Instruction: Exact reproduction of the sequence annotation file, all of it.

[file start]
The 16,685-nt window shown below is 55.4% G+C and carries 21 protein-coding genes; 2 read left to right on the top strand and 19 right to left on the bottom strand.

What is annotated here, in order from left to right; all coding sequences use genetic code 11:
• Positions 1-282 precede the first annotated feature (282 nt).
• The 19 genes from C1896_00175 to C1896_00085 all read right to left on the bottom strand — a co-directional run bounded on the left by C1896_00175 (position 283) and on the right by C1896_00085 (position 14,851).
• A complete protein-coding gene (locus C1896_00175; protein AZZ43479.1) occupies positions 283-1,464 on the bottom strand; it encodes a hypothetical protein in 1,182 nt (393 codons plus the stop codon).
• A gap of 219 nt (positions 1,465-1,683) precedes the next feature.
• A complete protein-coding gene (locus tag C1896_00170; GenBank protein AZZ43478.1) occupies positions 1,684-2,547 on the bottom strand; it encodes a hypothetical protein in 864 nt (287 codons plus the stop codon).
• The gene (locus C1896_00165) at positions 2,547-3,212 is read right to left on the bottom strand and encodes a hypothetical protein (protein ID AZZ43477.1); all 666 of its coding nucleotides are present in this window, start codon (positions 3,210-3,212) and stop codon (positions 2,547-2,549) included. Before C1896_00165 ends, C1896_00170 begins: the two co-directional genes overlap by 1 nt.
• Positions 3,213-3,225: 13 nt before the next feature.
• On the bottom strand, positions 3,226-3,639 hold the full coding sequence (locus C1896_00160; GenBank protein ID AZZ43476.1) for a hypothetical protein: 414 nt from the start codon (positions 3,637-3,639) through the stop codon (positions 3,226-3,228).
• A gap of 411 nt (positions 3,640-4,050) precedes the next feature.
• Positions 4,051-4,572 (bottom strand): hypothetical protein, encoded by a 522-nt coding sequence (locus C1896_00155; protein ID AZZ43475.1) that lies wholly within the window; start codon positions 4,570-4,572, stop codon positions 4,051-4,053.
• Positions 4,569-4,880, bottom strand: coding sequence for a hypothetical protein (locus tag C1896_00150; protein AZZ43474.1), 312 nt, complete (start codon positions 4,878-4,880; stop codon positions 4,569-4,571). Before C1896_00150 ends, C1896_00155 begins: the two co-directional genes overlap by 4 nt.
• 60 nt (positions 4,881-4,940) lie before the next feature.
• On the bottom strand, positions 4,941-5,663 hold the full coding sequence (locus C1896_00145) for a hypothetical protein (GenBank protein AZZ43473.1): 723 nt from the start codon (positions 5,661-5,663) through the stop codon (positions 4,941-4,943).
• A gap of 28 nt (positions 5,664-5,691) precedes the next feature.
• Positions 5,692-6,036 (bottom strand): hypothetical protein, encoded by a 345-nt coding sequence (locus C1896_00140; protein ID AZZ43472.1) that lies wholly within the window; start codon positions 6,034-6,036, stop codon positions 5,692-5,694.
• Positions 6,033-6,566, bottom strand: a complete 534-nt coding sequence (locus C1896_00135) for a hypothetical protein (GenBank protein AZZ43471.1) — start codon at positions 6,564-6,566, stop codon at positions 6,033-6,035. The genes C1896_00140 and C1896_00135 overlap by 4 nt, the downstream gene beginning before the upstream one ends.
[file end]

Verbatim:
The 16,685-nt window shown below is 55.4% G+C and carries 21 protein-coding genes; 2 read left to right on the top strand and 19 right to left on the bottom strand.

What is annotated here, in order from left to right; all coding sequences use genetic code 11:
• Positions 1-282 precede the first annotated feature (282 nt).
• The 19 genes from C1896_00175 to C1896_00085 all read right to left on the bottom strand — a co-directional run bounded on the left by C1896_00175 (position 283) and on the right by C1896_00085 (position 14,851).
• A complete protein-coding gene (locus C1896_00175; protein AZZ43479.1) occupies positions 283-1,464 on the bottom strand; it encodes a hypothetical protein in 1,182 nt (393 codons plus the stop codon).
• A gap of 219 nt (positions 1,465-1,683) precedes the next feature.
• A complete protein-coding gene (locus tag C1896_00170; GenBank protein AZZ43478.1) occupies positions 1,684-2,547 on the bottom strand; it encodes a hypothetical protein in 864 nt (287 codons plus the stop codon).
• The gene (locus C1896_00165) at positions 2,547-3,212 is read right to left on the bottom strand and encodes a hypothetical protein (protein ID AZZ43477.1); all 666 of its coding nucleotides are present in this window, start codon (positions 3,210-3,212) and stop codon (positions 2,547-2,549) included. Before C1896_00165 ends, C1896_00170 begins: the two co-directional genes overlap by 1 nt.
• Positions 3,213-3,225: 13 nt before the next feature.
• On the bottom strand, positions 3,226-3,639 hold the full coding sequence (locus C1896_00160; GenBank protein ID AZZ43476.1) for a hypothetical protein: 414 nt from the start codon (positions 3,637-3,639) through the stop codon (positions 3,226-3,228).
• A gap of 411 nt (positions 3,640-4,050) precedes the next feature.
• Positions 4,051-4,572 (bottom strand): hypothetical protein, encoded by a 522-nt coding sequence (locus C1896_00155; protein ID AZZ43475.1) that lies wholly within the window; start codon positions 4,570-4,572, stop codon positions 4,051-4,053.
• Positions 4,569-4,880, bottom strand: coding sequence for a hypothetical protein (locus tag C1896_00150; protein AZZ43474.1), 312 nt, complete (start codon positions 4,878-4,880; stop codon positions 4,569-4,571). Before C1896_00150 ends, C1896_00155 begins: the two co-directional genes overlap by 4 nt.
• 60 nt (positions 4,881-4,940) lie before the next feature.
• On the bottom strand, positions 4,941-5,663 hold the full coding sequence (locus C1896_00145) for a hypothetical protein (GenBank protein AZZ43473.1): 723 nt from the start codon (positions 5,661-5,663) through the stop codon (positions 4,941-4,943).
• A gap of 28 nt (positions 5,664-5,691) precedes the next feature.
• Positions 5,692-6,036 (bottom strand): hypothetical protein, encoded by a 345-nt coding sequence (locus C1896_00140; protein ID AZZ43472.1) that lies wholly within the window; start codon positions 6,034-6,036, stop codon positions 5,692-5,694.
• Positions 6,033-6,566, bottom strand: a complete 534-nt coding sequence (locus C1896_00135) for a hypothetical protein (GenBank protein AZZ43471.1) — start codon at positions 6,564-6,566, stop codon at positions 6,033-6,035. The genes C1896_00140 and C1896_00135 overlap by 4 nt, the downstream gene beginning before the upstream one ends.